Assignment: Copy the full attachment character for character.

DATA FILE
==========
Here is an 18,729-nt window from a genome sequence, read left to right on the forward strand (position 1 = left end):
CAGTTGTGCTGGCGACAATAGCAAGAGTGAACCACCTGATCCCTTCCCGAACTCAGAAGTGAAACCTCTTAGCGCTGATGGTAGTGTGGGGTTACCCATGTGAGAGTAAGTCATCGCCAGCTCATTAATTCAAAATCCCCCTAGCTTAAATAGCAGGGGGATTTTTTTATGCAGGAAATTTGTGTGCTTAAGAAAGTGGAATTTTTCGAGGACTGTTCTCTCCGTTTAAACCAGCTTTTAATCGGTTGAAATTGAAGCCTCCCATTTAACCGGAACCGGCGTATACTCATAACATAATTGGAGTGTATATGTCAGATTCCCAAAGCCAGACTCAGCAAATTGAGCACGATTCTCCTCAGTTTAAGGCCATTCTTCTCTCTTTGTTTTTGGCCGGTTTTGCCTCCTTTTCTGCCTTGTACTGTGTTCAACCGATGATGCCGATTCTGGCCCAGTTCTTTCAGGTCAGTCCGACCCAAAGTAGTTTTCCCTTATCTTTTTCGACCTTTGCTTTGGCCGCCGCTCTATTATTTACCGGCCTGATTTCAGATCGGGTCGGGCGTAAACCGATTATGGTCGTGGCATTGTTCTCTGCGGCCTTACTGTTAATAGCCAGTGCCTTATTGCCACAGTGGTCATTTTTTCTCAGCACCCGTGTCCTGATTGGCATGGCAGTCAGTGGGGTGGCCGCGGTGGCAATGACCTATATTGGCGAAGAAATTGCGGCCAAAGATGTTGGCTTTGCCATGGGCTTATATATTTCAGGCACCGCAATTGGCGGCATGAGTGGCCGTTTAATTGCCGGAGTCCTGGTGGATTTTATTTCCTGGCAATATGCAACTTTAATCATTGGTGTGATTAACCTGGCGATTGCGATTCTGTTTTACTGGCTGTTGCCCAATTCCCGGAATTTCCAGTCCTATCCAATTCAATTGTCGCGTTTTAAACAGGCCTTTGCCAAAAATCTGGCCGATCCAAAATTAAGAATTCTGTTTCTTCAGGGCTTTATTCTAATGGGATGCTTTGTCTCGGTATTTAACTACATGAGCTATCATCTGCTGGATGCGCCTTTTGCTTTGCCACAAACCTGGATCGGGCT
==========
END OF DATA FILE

Here is an 18,729-nt window from a genome sequence, read left to right on the forward strand (position 1 = left end):
CAGTTGTGCTGGCGACAATAGCAAGAGTGAACCACCTGATCCCTTCCCGAACTCAGAAGTGAAACCTCTTAGCGCTGATGGTAGTGTGGGGTTACCCATGTGAGAGTAAGTCATCGCCAGCTCATTAATTCAAAATCCCCCTAGCTTAAATAGCAGGGGGATTTTTTTATGCAGGAAATTTGTGTGCTTAAGAAAGTGGAATTTTTCGAGGACTGTTCTCTCCGTTTAAACCAGCTTTTAATCGGTTGAAATTGAAGCCTCCCATTTAACCGGAACCGGCGTATACTCATAACATAATTGGAGTGTATATGTCAGATTCCCAAAGCCAGACTCAGCAAATTGAGCACGATTCTCCTCAGTTTAAGGCCATTCTTCTCTCTTTGTTTTTGGCCGGTTTTGCCTCCTTTTCTGCCTTGTACTGTGTTCAACCGATGATGCCGATTCTGGCCCAGTTCTTTCAGGTCAGTCCGACCCAAAGTAGTTTTCCCTTATCTTTTTCGACCTTTGCTTTGGCCGCCGCTCTATTATTTACCGGCCTGATTTCAGATCGGGTCGGGCGTAAACCGATTATGGTCGTGGCATTGTTCTCTGCGGCCTTACTGTTAATAGCCAGTGCCTTATTGCCACAGTGGTCATTTTTTCTCAGCACCCGTGTCCTGATTGGCATGGCAGTCAGTGGGGTGGCCGCGGTGGCAATGACCTATATTGGCGAAGAAATTGCGGCCAAAGATGTTGGCTTTGCCATGGGCTTATATATTTCAGGCACCGCAATTGGCGGCATGAGTGGCCGTTTAATTGCCGGAGTCCTGGTGGATTTTATTTCCTGGCAATATGCAACTTTAATCATTGGTGTGATTAACCTGGCGATTGCGATTCTGTTTTACTGGCTGTTGCCCAATTCCCGGAATTTCCAGTCCTATCCAATTCAATTGTCGCGTTTTAAACAGGCCTTTGCCAAAAATCTGGCCGATCCAAAATTAAGAATTCTGTTTCTTCAGGGCTTTATTCTAATGGGATGCTTTGTCTCGGTATTTAACTACATGAGCTATCATCTGCTGGATGCGCCTTTTGCTTTGCCACAAACCTGGATCGGGCT